Three parties who between them trade a variety of base metals with Jinchuan Maike told Fastmarkets on Monday, Tuesday and again on Wednesday that they have halted spot business with the trading house, citing concerns of transaction risk.

One metal supplier told Fastmarkets it was withholding delivery of goods to Jinchuan Maike since the beginning of this week.

Sources spoke on the condition of anonymity given the sensitive nature of the dealings.

The market response came despite a letter from Jinchuan Maike to clients, dated July 28 and obtained by Fastmarkets, assuring business partners that “contracts already signed will continue to be performed” and it would continue to fulfill contractual obligations.

According to the letter, general manager Luo Shengzhang “temporarily stopped performing the duties of general manager due to personal reasons” from Monday July 27.

Internally, Jinchuan Maike's main trading team on July 27 was informed verbally to suspend spot trading business, according to three sources who claimed direct knowledge of the matter.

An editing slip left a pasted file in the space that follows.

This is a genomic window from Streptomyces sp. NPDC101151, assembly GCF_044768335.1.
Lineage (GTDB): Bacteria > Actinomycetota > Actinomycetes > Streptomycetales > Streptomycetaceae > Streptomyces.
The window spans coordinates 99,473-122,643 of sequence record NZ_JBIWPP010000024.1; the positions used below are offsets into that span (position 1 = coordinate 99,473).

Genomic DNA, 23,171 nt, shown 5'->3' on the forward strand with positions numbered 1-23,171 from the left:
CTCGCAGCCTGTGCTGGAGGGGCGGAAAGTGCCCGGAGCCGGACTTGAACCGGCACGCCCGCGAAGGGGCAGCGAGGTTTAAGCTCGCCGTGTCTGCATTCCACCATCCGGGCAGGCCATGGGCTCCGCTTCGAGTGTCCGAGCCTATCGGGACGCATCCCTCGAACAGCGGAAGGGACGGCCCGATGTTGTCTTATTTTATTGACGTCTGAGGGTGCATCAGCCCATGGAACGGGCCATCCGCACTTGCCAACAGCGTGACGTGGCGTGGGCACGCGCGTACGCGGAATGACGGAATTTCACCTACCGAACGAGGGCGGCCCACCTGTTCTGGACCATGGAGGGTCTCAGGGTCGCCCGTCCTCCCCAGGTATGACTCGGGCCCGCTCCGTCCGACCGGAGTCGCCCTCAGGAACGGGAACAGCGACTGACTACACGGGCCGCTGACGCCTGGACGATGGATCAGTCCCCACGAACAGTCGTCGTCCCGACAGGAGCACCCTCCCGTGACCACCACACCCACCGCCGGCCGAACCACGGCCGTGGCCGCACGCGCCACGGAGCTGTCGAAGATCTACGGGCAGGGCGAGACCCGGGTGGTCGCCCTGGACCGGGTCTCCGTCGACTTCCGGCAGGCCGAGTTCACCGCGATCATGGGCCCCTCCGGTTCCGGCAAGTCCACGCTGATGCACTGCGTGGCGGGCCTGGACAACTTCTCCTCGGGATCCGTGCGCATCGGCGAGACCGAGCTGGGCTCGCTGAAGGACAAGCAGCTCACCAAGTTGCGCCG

Spot trading for base metals such as physical copper is highly arbitrage-driven in the Chinese market and could constitute a major part of trading turnover.

Jinchuan Maike (also known as Jinmai) is a joint venture between China's largest nickel producer, Jinchuan, and the country's most prominent metals trading house, Maike. It trades 2.5 million tonnes of base metals every year with an annual turnover of 80 billion yuan ($11 billion), according to the company’s website.

On Tuesday, Jinchuan Maike president Liu Shichao was appointed acting general manager in place of Luo and Wu Jianming became head of the company’s base metals trading and operations, Fastmarkets earlier reported.

Liu and Wu did not respond to multiple requests for comment for this story, in particular that some clients have put their spot business with Jinmai on hold.

A 2018 Shanghai Securities Exchange filing shows Jinchuan Maike is majority owned by Gansu’s state-owned assets commission.

Additional reporting by Archie Hunter in London and Sally Zhang in Shanghai